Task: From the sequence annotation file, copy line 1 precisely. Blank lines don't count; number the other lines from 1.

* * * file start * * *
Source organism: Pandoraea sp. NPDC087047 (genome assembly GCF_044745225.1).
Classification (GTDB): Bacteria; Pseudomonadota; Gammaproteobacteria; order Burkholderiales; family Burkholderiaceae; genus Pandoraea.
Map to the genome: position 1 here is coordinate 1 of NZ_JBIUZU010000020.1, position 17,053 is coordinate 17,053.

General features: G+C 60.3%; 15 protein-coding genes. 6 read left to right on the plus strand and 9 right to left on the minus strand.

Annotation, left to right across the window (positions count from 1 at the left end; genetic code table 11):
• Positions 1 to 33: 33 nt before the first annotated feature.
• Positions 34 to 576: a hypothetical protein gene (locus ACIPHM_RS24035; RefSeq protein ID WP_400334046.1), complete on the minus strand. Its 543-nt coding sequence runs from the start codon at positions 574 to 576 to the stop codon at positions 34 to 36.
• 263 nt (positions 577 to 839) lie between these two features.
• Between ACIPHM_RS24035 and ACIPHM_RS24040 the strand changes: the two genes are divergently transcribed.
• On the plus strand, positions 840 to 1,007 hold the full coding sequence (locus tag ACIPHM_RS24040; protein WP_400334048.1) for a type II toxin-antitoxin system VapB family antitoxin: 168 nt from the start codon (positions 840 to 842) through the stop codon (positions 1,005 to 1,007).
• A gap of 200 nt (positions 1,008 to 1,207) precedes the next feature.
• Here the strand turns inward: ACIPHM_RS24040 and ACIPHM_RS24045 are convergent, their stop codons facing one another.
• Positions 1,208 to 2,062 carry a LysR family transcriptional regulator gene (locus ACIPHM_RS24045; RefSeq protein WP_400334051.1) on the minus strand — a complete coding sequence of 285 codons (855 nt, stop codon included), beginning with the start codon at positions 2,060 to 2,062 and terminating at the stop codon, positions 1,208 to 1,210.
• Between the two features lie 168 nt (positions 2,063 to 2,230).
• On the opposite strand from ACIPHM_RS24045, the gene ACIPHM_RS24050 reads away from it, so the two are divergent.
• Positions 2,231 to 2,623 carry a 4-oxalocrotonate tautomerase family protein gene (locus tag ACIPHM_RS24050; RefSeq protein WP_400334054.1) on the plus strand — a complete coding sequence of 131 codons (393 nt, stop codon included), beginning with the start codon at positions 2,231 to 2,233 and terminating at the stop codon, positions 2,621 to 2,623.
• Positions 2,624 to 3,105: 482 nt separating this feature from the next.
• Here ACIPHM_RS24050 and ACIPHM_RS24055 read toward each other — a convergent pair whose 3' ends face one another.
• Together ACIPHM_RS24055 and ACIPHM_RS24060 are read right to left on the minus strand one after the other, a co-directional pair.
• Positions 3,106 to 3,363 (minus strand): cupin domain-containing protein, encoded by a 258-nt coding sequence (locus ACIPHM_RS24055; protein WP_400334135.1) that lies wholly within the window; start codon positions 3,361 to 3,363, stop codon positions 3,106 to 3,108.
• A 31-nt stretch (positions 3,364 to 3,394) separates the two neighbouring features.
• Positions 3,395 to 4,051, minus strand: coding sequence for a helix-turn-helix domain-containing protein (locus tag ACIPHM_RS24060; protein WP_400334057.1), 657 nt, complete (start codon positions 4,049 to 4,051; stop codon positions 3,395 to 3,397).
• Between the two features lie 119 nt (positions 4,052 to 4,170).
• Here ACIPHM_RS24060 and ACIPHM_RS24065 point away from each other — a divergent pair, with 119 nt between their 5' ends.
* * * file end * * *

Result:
Source organism: Pandoraea sp. NPDC087047 (genome assembly GCF_044745225.1).